Tunis, 29 Jumadil Akhir 1434/9 May 2013 (MINA) – Interior Minister Lotfi Ben Jeddou said Wednesday (8/5), that the armed group being pursued by the army on Tunisia’s border with Algeria are veterans of the Islamist fighters in Mali.

      “They came from Mali,” Ben Jeddou said during an open session in the national assembly, without giving more details on the armed group.

      Tunisia’s army intensified its search a week ago for the jihadists hiding out in the remote border region, who are blamed for an attack on a border post in December that left a policeman dead.

      Tuesday, the interior ministry admitted that group had links to Al-Qaeda in the Islamic Maghreb (AQIM), the Modern Ghana quoted by Mi’raj News Agency (MINA) as reporting.

      Ben Jeddou did not say whether the Islamist fighters from Mali had joined jihadist groups in Tunisia before or after France’s military intervention in Mali.

      The devastating assault by Islamist gunmen on a desert gas plant in Algeria in January that left dozens of foreign hostages dead was linked to France’s invasion of Mali. Algeria said 11 of the 32 assailants were Tunisian.

     The two jihadist groups being hunted in Tunisia consist of around 30 people, according to the minister, the one located around Mount Chaambi. The second smaller one is based in the Kef region further north.

     “Half of them Tunisian and half Algerian,” Ben Jeddou said.

     The Chaambi group has been pursued since the deadly attack on the border post in December. But the hunt was stepped up late last month, when bombs planted by the militants began causing injuries to the armed forces combing the area. So far, 16 soldiers and national guards have been wounded, some seriously.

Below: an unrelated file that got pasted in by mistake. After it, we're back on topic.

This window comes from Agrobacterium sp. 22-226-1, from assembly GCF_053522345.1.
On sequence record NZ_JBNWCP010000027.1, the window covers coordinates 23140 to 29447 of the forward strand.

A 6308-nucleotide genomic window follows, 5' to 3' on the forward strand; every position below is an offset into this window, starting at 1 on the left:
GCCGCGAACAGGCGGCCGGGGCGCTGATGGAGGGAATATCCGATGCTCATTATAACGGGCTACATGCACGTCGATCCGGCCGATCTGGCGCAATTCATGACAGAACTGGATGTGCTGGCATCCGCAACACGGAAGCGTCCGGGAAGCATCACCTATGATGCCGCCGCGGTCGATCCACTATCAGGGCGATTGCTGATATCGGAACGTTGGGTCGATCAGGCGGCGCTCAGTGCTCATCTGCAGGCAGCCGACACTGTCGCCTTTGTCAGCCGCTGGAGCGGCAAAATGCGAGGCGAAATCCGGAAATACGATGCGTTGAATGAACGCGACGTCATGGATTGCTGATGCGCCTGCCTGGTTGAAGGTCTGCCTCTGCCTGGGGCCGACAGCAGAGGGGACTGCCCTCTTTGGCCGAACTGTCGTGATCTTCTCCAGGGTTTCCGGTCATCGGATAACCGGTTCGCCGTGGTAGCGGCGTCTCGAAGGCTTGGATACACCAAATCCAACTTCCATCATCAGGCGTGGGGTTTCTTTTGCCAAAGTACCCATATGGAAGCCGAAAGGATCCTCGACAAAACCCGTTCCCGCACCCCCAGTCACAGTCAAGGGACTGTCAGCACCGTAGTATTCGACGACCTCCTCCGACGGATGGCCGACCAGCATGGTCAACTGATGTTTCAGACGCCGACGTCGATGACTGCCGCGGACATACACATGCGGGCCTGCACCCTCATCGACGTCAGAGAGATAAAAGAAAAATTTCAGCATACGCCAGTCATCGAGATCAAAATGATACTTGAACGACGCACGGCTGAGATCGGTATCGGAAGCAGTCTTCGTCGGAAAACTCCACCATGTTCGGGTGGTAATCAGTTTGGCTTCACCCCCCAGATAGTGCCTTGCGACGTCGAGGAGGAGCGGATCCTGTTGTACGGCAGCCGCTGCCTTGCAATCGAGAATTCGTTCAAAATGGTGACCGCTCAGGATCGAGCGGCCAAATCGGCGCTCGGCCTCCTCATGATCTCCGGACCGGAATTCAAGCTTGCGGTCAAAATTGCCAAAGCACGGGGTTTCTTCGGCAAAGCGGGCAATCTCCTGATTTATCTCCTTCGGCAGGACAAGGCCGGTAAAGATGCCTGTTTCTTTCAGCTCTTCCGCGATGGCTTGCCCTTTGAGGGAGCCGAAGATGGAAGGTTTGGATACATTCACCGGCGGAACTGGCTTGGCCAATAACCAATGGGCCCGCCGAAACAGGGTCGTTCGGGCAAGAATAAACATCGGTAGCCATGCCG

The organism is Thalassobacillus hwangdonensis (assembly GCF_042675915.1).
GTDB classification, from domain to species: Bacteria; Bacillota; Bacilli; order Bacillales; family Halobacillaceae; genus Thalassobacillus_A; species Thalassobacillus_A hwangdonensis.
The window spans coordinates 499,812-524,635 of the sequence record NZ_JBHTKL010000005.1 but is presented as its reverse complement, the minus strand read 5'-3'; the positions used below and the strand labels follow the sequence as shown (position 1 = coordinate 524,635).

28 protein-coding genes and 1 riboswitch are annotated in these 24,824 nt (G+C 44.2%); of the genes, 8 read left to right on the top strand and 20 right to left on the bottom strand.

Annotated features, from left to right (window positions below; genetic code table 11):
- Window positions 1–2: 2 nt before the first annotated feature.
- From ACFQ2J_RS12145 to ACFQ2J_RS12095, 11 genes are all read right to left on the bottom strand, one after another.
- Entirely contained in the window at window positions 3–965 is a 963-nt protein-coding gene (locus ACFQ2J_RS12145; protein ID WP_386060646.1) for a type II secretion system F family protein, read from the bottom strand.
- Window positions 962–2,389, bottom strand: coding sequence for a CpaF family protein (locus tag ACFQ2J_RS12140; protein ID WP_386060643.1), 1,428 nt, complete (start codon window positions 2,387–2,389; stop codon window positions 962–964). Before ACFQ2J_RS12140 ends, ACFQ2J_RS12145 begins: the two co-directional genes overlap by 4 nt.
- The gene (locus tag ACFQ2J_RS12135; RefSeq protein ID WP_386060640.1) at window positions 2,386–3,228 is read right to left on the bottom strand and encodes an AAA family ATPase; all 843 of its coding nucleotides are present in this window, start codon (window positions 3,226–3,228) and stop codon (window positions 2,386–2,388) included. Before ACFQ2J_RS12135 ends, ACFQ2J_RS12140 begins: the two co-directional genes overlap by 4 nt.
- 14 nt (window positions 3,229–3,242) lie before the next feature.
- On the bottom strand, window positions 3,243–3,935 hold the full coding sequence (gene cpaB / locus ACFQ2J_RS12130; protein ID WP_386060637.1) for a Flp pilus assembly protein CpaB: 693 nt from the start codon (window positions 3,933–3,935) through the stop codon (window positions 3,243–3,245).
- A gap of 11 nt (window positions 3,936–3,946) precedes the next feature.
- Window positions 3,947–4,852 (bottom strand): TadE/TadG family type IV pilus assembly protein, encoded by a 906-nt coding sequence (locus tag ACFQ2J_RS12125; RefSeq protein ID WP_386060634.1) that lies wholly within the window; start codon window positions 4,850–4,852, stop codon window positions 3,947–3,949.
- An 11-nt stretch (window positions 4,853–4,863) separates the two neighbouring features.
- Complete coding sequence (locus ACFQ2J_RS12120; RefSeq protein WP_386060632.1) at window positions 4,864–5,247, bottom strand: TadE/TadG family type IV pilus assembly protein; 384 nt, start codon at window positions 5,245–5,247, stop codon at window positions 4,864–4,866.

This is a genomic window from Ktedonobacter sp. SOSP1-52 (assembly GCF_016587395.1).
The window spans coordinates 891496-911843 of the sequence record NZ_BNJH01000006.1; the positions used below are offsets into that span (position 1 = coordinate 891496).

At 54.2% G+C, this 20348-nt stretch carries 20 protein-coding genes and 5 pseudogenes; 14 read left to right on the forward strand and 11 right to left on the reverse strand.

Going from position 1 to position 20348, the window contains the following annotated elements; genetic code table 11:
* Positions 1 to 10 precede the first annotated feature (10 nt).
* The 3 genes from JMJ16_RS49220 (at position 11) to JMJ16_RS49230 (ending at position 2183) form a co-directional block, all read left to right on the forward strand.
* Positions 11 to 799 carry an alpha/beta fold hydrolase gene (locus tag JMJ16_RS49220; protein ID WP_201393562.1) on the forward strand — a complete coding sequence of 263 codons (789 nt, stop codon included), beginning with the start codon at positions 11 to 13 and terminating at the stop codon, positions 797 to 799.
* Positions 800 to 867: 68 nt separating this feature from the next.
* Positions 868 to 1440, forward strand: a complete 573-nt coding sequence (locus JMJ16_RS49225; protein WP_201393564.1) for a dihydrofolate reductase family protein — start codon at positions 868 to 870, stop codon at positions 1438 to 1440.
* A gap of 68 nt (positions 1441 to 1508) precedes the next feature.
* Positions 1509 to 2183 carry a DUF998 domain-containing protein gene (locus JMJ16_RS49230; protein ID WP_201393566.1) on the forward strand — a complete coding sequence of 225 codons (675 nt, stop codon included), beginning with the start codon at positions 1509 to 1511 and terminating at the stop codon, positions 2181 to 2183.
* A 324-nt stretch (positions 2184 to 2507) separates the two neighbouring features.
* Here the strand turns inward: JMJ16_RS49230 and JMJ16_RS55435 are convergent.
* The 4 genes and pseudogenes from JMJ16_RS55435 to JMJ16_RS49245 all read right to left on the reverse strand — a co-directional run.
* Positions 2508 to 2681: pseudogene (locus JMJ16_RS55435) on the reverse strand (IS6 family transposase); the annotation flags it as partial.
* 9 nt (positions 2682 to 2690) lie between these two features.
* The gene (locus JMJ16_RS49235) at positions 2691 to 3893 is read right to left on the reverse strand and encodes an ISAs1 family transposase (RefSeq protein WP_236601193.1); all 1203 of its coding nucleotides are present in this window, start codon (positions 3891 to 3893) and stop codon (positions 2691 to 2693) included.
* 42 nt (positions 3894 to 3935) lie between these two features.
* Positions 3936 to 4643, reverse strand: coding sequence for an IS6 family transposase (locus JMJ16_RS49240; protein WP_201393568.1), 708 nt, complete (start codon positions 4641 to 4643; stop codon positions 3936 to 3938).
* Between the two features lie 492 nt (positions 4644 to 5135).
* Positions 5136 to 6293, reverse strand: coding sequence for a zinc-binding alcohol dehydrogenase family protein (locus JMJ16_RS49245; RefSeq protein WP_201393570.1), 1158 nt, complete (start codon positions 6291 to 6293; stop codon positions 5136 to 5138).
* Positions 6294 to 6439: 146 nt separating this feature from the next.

In the past three days, two alleged accomplices of the armed group have been arrested, bringing to 37 the number of suspects detained in the region since December, but the defence ministry says no combatants have yet been arrested or killed.

     Defence Minister Rachid Sabbagh accepted that the search had been made harder by the army’s lack of proper equipment, especially for detecting the homemade explosives that the armed group had placed around Mount Chaambi.

     “The demining operations have not produced great results. We will need to train sniffer dogs,” he told parliament during the same session.

     Earlier on Wednesday, Prime Minister Ali Larayedh insisted that the security situation in Tunisia was improving and that the fugitive jihadist groups would be defeated.

     “We will pursue, dismantle their structures and bring them to justice,” Larayedh said.

     Those groups have been blamed for a wave of violence, notably an attack on the US embassy last September and the assassination of a leftist opposition leader in February, cases which Ennahda has sought to portray as isolated incidents. (T/P09/E1).

Mi’raj News Agency (MINA).

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